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|Title:||Additional studies on the softening of rigid PVC by aqueous solutions of organic solvents|
|Authors:||U.S. Army Environmental Center.|
Parker, L. V. (Louise V.)
Ranney, Thomas A.
|Publisher:||Cold Regions Research and Engineering Laboratory (U.S.)|
Engineer Research and Development Center (U.S.)
|Series/Report no.:||Special report (Cold Regions Research and Engineering Laboratory (U.S.)) ; 95-8.|
Abstract: This study examined whether an aqueous solution that contained 18 organic chemicals that are either solvents or good swelling agents of PVC are able to cause softening when combined in a solution, with each solute at an activity of 0.05. This activity was selected because there is no evidence that an individual organic solute with an activity of 0.05 can soften PVC. However, we found that this combined test solution rapidly softened PVC. We also examined whether organic chemicals that are either solvents or good softening agents of PVC and are also totally miscible in water are able to soften PVC when mixed with water. Four chemicals (tetrahydrofuran, acetone, dimethylformamide and pyridine) were tested in a study that ran for 20 weeks. Tetrahydrofuran, a PVC solvent, caused a significant change in the hardness readings of samples exposed to concentrations as low as 0.01% (w/v). Acetone, a good swelling agent of PVC, caused a significant change in the hardness readings of samples exposed to a 10% concentration but not a 5% concentration. Dimethylformamide, a poorer swelling agent of PVC, did not cause any measurable signs of softening at concentrations below 60%. The lowest concentration of pyridine tested (20%) was found to have a significant effect on the hardness readings. A preliminary short-term study (seven days) showed that n-butylamine was intermediate between pyridine and dimethylformamide in its ability to soften PVC.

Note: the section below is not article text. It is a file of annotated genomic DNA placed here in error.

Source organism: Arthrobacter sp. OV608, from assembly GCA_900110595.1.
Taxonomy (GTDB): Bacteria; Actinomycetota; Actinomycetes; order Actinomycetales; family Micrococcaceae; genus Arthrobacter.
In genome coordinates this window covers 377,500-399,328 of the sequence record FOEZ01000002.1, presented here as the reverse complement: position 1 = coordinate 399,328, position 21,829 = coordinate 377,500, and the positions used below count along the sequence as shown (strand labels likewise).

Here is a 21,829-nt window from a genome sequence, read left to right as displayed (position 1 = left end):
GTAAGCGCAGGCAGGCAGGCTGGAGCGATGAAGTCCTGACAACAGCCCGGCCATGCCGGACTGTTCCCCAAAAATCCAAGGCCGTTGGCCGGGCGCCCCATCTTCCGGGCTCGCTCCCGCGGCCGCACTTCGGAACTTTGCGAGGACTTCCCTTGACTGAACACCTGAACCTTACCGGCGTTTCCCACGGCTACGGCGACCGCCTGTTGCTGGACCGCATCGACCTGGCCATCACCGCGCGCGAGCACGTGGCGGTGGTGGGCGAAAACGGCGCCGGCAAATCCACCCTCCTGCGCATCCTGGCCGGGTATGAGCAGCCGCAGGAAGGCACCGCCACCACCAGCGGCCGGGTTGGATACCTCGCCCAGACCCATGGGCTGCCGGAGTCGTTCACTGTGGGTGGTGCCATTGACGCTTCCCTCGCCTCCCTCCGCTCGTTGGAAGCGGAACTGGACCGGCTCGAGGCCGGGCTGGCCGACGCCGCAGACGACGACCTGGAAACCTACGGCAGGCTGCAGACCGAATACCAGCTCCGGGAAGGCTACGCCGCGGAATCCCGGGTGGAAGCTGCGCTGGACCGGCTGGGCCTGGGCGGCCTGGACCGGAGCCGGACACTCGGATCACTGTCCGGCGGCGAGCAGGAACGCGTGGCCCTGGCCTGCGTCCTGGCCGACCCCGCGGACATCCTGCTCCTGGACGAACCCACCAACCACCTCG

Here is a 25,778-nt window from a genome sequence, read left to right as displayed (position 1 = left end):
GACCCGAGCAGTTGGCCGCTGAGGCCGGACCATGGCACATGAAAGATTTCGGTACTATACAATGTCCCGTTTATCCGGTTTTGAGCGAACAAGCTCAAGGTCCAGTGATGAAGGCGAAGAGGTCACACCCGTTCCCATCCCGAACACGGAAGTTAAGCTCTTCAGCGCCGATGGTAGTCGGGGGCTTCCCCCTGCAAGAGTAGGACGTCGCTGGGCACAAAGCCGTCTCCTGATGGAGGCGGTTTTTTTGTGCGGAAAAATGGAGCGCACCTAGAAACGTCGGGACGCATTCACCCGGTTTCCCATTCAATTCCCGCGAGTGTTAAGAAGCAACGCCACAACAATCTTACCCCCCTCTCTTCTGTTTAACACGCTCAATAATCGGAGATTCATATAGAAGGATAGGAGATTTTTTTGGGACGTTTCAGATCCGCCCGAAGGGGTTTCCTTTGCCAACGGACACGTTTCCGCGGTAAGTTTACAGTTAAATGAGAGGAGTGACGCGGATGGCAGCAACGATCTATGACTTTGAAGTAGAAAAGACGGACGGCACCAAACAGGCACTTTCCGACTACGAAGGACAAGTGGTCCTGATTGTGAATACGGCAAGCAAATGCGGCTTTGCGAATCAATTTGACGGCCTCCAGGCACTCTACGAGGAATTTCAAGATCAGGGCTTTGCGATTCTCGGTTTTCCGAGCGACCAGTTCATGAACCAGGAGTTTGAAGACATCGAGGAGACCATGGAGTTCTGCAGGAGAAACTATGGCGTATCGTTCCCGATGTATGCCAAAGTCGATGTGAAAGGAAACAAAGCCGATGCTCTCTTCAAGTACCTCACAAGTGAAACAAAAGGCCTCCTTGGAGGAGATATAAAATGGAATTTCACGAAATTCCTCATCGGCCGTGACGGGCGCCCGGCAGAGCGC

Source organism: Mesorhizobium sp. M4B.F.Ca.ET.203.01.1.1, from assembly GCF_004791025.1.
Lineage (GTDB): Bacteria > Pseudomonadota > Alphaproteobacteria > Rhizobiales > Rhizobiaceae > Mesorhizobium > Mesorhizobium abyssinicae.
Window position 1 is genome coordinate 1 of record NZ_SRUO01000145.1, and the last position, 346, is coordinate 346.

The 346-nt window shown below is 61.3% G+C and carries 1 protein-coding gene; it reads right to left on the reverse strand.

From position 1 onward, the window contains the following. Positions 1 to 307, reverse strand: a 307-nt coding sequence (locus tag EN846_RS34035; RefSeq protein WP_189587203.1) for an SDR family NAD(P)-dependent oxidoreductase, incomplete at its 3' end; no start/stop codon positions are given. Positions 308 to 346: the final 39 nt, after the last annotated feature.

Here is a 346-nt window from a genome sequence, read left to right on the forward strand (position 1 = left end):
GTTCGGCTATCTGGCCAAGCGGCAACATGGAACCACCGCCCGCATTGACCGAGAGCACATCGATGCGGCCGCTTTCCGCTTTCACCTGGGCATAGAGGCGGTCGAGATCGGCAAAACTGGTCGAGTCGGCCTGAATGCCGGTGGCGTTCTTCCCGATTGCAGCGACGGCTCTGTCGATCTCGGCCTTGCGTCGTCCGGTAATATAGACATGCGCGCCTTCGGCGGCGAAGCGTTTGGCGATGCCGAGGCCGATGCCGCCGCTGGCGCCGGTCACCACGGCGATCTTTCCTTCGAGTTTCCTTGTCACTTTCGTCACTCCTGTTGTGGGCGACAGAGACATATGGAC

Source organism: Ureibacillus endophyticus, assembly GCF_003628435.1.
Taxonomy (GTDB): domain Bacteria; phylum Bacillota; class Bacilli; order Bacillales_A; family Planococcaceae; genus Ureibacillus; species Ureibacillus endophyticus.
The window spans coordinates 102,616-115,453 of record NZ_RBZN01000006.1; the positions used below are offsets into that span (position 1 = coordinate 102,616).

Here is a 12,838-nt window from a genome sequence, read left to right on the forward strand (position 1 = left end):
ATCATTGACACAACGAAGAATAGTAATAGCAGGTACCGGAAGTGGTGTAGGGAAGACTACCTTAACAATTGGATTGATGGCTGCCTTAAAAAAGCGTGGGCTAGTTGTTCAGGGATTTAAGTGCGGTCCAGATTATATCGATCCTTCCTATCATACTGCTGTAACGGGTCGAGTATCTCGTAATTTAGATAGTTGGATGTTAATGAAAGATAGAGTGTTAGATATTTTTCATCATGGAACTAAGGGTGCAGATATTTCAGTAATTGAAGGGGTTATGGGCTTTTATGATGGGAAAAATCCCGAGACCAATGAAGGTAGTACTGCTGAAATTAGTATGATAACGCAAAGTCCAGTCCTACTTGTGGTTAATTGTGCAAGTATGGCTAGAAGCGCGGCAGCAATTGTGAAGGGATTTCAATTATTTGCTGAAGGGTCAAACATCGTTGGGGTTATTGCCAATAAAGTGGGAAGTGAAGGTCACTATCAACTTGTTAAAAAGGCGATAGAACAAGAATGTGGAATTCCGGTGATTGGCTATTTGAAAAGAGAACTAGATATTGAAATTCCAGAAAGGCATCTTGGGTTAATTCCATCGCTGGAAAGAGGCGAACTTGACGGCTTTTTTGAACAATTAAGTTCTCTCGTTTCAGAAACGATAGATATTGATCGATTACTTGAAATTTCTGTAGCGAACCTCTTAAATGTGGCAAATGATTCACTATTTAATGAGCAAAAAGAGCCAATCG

|Rights:||Approved for public release; distribution is unlimited.|
|Appears in Collections:||Special Report|
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